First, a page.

So I am on the Expo line between Culver City and downtown Los Angeles when suddenly 5 people get on. We are about to all be part of a fashion shoot.
The subjects are two oriental, probably Japanese, young women in some sort of friendly but conservative sports wear. They sit together on one of the rows of the train across from me and engage in a pseudo conversation under the direction of the photographer.
The photographer is a young woman in perhaps her early 30s. She is dressed in full hipster scruffy and directs the fashion models and takes 99 percent of the pictures over the next 15 minutes. She has not one but two assistants, one of whom, the lead assistant, wins the award for full-scruffy regalia. I was not close enough to tell, but from appearances we would guess he had not shaved or bathed for a solid half week if not more. The other assistant was primarily a big fellow who watched over and carried the various tripods and backpacks filled with equipment that was not being used right that second.
The equipment in use seemed to be two bodies, one of them the high end Canon, and one of them a Sony, what I believe must have been a full-frame sensor mirrorless body with a Canon lens adapter on it. But it could have been any of the Sony full-frame bodies for all I could tell. There were two lenses in use, both of them Canon zooms, what I think was the 28-70 MM and the 70-200 MM zoom which was the lens most in use. Both bodies were used about equally, but with lens switches it was the 70-200 MM mostly in use.
From time to time the scruffy lead photographer, a very entertaining looking woman who shot the entire time with very dark sunglasses on (I dont actually understand how you do photography with very dark sunglasses the whole time, but thats just me) would give direction to the models, the jist of which was that they should pretend to chatter away like best friends saying absolutely nothing of consequence.
I would guess that about 1,000 photographs were taken in the 10 to 15 minutes they were on the train.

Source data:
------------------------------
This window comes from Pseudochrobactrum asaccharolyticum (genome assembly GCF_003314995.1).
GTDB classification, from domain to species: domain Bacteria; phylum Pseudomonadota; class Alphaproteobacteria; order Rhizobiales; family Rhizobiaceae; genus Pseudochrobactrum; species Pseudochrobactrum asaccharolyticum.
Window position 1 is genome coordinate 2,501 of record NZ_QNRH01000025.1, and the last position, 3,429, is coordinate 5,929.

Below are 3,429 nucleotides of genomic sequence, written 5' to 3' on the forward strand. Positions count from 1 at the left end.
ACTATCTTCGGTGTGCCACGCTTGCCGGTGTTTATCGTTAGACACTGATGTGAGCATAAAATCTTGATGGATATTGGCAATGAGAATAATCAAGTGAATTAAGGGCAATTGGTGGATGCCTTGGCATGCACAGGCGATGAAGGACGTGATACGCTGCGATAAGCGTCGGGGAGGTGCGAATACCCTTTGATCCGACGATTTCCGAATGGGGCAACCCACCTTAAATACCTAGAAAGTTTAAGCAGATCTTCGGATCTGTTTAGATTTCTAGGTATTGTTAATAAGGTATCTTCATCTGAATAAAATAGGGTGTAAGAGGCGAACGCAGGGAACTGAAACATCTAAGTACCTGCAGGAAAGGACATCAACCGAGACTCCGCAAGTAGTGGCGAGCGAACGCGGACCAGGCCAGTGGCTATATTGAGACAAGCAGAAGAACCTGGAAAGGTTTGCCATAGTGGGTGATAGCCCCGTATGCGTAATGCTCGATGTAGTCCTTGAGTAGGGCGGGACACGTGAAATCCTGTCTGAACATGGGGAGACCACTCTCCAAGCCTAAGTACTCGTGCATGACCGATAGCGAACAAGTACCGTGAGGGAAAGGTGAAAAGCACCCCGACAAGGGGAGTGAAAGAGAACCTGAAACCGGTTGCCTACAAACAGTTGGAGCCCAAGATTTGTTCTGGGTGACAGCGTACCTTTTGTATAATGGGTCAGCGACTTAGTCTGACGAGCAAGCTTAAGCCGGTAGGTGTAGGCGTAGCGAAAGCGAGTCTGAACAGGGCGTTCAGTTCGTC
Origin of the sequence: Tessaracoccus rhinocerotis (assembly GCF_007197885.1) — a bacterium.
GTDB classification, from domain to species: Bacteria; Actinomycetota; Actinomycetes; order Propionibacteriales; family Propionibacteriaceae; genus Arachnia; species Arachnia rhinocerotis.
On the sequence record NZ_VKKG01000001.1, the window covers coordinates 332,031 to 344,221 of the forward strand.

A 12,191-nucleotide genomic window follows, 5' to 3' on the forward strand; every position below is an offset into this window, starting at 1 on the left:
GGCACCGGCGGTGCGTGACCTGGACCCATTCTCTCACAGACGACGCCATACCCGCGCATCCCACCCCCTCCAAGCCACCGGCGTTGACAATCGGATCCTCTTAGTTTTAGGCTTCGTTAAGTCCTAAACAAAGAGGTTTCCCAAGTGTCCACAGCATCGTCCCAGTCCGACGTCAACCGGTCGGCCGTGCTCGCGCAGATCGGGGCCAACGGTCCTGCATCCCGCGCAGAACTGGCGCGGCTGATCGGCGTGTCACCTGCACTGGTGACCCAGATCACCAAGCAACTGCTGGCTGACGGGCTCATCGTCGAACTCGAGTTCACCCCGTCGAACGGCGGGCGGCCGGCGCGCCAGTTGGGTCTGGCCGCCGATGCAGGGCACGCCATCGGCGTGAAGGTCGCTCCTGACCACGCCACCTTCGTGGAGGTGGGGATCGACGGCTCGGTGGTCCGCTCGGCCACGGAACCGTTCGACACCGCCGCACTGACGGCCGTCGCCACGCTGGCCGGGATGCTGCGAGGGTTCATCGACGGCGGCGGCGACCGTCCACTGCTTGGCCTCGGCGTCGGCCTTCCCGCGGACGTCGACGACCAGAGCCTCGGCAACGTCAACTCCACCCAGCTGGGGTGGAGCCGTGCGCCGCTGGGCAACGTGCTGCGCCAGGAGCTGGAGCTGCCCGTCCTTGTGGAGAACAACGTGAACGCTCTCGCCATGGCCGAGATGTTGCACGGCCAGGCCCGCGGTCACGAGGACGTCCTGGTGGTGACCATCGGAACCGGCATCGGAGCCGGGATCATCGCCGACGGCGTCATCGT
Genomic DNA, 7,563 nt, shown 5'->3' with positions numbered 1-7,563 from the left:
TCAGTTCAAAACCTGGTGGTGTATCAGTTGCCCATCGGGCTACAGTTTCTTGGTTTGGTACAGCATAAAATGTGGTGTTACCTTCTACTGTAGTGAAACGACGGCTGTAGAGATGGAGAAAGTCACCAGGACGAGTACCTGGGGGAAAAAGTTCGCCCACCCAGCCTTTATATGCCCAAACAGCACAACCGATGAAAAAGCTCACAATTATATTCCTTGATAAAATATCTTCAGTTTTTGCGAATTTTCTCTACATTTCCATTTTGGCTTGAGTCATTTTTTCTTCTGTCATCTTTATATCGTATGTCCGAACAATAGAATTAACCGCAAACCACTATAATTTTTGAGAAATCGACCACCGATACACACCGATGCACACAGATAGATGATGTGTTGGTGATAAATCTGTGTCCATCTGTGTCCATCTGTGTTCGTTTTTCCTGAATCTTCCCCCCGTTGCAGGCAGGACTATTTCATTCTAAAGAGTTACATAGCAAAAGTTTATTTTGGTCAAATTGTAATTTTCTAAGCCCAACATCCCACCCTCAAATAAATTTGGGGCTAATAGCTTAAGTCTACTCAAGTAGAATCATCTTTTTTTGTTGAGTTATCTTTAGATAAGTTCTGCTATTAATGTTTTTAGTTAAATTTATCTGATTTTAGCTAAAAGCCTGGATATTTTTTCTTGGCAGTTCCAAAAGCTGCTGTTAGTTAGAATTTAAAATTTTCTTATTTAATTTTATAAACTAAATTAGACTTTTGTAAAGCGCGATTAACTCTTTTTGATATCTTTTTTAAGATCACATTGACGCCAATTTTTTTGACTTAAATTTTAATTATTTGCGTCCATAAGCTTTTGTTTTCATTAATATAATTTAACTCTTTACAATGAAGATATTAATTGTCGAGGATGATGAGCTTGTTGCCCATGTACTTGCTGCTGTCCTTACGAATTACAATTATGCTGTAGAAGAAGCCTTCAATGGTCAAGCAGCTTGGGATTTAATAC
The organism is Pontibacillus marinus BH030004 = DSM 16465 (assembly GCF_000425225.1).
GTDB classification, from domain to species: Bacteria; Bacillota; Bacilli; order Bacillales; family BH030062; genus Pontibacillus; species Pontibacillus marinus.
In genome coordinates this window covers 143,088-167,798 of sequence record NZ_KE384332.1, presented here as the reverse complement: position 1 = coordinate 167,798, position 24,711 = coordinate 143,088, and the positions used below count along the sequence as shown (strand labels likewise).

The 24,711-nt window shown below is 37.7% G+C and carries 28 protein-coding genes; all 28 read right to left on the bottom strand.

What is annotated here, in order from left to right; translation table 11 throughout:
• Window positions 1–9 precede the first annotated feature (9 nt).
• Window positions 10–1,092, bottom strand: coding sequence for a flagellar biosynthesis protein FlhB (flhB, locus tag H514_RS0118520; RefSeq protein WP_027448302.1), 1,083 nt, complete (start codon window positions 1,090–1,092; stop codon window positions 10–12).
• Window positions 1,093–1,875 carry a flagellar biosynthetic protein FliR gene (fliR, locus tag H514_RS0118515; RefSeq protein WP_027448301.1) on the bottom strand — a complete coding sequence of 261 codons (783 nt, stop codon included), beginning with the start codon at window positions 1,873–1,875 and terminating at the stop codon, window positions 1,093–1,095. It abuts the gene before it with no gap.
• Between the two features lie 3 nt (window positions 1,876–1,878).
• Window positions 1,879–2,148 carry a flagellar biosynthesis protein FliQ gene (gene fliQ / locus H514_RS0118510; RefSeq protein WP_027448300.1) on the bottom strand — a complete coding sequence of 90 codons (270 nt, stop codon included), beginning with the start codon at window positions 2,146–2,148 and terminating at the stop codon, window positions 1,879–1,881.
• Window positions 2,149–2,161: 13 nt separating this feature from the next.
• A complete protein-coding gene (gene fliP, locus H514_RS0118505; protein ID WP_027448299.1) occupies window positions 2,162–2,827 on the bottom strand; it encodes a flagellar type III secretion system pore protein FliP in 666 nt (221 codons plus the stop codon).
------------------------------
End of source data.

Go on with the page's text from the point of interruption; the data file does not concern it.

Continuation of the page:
I would guess that the two zoom lenses were a matched set, in other words, between the two of them we had the full range of 28 mm to 200 mm, and that she needed that flexibility to compose the shots given that she could not easily change her position in the train.
At one point during this period, two very colorful men of color with disabilities, large and profane of speech, got on and I felt would be very entertaining backgrounds but I think she composed them out of the shoot because I did not notice anyone getting any kind of rights waiver.
After about 10 plus minutes of this, the whole crew got off on a stop and quite possibly got on the same train going the other direction. This you could repeat as long as you liked while the light was available, in other words for hours.
As always, it is entertaining to watch professionals at work. The thing that particularly stood out to me was that every time I have seen a professional of this type on location, there was at least one assistant and in this case two. Also, there was no toy equipment. Obviously everything was digital, there were no film changes but that is what we would expect. I was impressed and surprised to see the Sony body as the second body. I have heard that this was happening and obviously this is good for Sony. It perhaps makes them the third professional photography brand behind Canon and Nikon.
Earlier in the day, in Culver City, I had walked by a film shoot on location and I asked what project. The security guard said it was a commercial. So that suggests that on this Sunday we had not one but two professional commercial shoots going on in Culver City that I just happened to run into. This suggests to me that advertising production is healthy in Los Angeles, which is certainly good for the economy.